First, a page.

I don’t plan on reading the coverage of the passing of Yankees owner George Steinbrenner, most of which I expect will hew to the “he was blustery, but he built champions” line. My defining memory of The Boss — aside from the three decades he spent whining about being forced to play in a renovated Yankee Stadium, ultimately leading to the $2 billion Catastrophe by the Concourse — will forever be the night in the late ’80s when my friend Emi helped hand out placards to fans in the right-field bleachers that, when held aloft mid-game, spelled out “F-I-R-E G-E-O-R-G-E.” (The Daily News ran the photo on its back page.)
When, not long after that, Steinbrenner was suspended by Fay Vincent for hiring a gambler to dig up dirt on one of his own players (Dave Winfield, who was suing Steinbrenner for reneging on contractually promised payments to Winfield’s charitable foundation), it was announced on the Diamondvision at Yankee Stadium, and the crowd let out a huge cheer.
The days of a Steinbrenner-free Bronx were limited — he was reinstated in 1993 — but it’s worth noting that those were extremely productive years for Yankees management, as with the impatient Boss sidelined the team was able to nurture Bernie Williams, Andy Pettitte, Mariano Rivera, Jorge Posada, and others who formed the core of the team that won four World Series between 1996 and 2000. Steinbrenner will no doubt be remembered as the man who restored the Yankee dynasty, but to a large degree it was the rush of renewed consumer spending (and explosive growth of cable) in the 1980s and ’90s that made the revived dynasty possible. Steinbrenner did at least, unlike some other owners, pour these revenues into his own product, but it was GMs Gene Michael and Brian Cashman who, more in spite of The Boss than thanks to him, turned those riches into championships.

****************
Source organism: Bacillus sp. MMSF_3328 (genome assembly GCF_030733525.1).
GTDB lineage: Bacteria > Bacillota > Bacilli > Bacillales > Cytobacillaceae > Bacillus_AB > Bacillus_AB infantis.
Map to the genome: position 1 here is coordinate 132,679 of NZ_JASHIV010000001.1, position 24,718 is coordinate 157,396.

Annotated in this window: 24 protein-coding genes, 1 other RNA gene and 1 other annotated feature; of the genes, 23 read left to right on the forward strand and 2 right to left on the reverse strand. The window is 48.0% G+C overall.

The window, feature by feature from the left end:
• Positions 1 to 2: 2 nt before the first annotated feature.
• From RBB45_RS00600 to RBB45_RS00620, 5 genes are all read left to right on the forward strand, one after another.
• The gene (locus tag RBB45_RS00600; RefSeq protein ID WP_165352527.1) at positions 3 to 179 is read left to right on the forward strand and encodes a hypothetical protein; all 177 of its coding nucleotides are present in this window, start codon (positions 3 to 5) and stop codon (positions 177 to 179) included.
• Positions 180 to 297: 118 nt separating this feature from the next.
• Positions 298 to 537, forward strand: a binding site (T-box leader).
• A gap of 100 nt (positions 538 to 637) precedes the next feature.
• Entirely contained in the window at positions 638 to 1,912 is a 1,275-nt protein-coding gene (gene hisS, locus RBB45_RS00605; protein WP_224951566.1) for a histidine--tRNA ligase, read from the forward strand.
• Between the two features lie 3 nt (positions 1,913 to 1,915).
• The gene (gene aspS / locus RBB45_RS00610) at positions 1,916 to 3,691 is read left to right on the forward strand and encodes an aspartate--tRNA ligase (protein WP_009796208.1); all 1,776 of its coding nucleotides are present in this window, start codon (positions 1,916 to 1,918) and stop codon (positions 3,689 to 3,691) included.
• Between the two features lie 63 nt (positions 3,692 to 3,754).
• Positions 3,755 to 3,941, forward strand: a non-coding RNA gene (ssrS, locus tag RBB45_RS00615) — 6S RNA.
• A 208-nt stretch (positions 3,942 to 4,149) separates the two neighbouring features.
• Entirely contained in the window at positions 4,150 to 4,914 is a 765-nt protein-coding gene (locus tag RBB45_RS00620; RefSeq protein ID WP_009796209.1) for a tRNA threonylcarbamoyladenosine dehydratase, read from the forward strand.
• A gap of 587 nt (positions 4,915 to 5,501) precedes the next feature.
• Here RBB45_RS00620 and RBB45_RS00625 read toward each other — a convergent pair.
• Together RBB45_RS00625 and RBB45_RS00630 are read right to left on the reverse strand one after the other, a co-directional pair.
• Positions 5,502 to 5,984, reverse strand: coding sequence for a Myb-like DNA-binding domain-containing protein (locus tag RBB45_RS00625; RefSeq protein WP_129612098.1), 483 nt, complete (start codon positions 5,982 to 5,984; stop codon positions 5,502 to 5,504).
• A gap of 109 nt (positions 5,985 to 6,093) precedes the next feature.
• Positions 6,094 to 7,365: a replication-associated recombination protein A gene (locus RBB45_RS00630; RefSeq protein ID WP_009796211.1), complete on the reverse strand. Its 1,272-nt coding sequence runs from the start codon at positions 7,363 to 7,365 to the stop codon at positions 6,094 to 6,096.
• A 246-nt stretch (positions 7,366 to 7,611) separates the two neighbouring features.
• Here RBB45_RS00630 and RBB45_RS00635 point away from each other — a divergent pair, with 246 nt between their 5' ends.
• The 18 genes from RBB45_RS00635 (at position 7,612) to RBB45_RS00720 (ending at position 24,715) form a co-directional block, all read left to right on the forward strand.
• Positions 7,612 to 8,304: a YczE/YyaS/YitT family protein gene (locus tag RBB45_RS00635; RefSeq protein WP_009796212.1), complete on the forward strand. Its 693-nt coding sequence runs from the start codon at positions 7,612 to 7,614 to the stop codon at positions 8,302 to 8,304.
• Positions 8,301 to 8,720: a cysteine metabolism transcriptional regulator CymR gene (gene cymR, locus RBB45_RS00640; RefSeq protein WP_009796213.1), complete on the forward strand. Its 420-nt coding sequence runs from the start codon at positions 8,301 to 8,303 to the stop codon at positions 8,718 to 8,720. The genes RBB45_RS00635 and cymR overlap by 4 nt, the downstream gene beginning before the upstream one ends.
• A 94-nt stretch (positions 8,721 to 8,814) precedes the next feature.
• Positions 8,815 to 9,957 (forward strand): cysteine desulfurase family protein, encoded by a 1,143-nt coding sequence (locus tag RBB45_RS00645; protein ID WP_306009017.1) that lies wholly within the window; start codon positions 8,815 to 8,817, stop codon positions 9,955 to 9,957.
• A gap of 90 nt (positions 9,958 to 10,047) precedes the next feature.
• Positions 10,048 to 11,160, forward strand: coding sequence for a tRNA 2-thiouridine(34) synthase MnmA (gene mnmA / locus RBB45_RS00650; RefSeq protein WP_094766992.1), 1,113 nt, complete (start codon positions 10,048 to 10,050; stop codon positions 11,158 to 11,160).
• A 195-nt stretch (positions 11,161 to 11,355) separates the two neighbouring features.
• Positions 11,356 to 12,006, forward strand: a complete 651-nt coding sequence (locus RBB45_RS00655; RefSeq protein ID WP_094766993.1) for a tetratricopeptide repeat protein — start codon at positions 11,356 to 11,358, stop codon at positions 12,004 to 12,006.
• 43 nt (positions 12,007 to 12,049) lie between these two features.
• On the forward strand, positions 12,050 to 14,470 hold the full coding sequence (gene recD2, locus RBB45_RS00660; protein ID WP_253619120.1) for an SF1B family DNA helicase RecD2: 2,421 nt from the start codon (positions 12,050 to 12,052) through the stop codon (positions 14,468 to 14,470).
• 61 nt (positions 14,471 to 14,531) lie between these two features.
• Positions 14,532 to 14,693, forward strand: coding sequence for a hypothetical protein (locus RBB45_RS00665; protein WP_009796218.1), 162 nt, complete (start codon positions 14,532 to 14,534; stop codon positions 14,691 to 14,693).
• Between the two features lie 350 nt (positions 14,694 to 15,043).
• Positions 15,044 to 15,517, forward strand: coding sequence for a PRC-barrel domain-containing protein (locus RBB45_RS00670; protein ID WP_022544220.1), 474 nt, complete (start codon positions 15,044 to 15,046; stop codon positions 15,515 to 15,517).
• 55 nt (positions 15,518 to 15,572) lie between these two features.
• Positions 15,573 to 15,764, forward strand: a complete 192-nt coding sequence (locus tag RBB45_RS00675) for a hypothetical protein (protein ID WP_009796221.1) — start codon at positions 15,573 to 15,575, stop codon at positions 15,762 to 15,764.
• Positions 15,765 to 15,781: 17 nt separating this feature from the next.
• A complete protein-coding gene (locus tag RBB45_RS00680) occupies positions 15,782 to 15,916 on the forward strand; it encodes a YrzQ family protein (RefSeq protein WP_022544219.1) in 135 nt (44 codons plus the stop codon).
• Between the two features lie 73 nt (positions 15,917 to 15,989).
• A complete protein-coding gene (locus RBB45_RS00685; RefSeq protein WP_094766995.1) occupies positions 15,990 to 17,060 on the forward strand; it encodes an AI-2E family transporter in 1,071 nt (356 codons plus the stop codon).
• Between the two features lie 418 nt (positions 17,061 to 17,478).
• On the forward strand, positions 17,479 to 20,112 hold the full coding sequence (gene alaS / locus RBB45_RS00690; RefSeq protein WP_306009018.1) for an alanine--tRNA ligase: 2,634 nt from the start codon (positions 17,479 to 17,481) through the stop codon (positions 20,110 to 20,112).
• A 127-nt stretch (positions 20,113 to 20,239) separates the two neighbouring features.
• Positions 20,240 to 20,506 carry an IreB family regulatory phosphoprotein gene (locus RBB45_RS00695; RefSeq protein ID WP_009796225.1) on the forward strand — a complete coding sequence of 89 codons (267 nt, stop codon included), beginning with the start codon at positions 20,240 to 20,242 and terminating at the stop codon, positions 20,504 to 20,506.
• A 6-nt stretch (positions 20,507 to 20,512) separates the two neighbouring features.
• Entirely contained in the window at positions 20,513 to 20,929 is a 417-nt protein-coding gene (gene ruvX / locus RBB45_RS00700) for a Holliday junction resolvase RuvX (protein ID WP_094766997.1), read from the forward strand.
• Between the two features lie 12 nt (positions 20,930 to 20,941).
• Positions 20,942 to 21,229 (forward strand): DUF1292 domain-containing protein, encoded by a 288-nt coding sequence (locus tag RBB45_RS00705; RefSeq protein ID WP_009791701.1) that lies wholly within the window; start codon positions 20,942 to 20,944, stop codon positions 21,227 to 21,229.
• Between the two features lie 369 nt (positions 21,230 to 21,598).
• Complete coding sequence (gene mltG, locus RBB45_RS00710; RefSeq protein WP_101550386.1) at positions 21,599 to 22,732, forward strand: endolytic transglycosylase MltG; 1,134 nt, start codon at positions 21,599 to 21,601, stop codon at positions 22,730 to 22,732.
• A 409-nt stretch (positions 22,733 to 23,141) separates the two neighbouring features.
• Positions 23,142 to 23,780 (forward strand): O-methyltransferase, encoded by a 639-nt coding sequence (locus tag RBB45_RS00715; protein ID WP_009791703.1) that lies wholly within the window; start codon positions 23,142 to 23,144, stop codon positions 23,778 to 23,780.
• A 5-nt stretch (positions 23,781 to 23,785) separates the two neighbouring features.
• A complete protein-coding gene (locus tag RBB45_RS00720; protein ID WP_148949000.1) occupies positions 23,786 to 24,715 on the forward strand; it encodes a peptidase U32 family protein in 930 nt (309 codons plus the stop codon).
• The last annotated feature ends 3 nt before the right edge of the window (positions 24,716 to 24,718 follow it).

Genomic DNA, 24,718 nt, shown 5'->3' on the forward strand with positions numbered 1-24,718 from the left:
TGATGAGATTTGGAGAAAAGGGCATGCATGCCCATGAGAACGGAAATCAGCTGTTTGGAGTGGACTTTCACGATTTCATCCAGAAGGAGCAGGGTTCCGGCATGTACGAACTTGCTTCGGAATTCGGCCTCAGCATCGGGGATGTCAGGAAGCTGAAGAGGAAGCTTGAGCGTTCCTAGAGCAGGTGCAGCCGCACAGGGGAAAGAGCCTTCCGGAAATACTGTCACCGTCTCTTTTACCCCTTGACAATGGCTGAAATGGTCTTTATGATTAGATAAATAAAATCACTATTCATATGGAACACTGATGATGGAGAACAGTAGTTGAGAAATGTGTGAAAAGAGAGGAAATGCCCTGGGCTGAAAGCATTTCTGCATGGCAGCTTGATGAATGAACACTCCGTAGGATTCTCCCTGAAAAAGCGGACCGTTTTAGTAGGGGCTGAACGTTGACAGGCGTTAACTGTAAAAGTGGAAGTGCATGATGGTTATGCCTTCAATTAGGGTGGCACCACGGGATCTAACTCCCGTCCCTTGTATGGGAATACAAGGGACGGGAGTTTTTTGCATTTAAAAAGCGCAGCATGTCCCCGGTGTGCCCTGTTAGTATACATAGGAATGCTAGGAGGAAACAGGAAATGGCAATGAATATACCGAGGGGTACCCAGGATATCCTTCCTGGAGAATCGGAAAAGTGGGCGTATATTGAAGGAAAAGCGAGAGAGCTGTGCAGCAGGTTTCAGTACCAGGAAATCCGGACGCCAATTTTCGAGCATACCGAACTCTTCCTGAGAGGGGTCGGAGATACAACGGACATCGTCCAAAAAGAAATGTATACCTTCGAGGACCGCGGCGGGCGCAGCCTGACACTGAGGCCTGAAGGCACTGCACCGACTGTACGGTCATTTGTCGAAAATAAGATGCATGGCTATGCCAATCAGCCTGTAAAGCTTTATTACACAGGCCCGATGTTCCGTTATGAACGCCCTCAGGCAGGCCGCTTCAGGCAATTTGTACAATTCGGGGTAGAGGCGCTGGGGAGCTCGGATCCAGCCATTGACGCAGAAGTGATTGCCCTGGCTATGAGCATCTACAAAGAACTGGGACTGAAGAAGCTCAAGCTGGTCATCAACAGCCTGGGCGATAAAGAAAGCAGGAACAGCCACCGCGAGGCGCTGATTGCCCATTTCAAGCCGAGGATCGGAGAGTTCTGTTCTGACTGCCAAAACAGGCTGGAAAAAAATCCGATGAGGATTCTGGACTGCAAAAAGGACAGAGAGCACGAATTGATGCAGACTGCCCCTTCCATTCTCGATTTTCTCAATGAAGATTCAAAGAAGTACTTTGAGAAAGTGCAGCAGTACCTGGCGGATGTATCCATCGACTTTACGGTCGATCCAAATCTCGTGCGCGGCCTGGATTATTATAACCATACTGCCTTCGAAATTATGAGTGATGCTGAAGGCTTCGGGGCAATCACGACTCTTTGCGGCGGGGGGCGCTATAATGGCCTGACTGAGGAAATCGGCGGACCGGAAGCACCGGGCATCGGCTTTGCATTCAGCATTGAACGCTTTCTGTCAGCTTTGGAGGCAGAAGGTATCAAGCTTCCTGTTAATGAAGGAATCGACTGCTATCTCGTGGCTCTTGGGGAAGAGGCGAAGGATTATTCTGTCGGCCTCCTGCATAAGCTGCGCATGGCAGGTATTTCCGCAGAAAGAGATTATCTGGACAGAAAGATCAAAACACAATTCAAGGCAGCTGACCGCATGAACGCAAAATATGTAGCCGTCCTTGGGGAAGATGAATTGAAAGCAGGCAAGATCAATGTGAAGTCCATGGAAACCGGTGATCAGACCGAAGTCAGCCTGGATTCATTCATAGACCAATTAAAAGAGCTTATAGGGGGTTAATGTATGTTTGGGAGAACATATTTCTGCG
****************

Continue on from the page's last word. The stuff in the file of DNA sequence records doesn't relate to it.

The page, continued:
Nobody wants to speak ill of the dead, though, especially when the dead man’s relatives continue to control a powerful local business and political force. So we have Bronx Borough President Ruben Diaz Jr. issuing this statement today:
“Today I join 1.4 million Bronxites, and Yankee fans across the world, in mourning the passing of a great man, ‘The Boss,’ George Steinbrenner. … While other baseball fans were jealous of this success, Yankee fans, like myself, loved him for it. Both the Bronx and New York City have lost a giant today—in baseball and in charity.”
Given that Steinbrenner’s foundation had a long history of stiffing Bronx community groups, even before his role as the Thief of Parkland, that may sound a bit much. But it’s accurate in one way: Like most giants, his approach to charity was that nobody was going to get their dirty paws on his golden-egg-laying goose.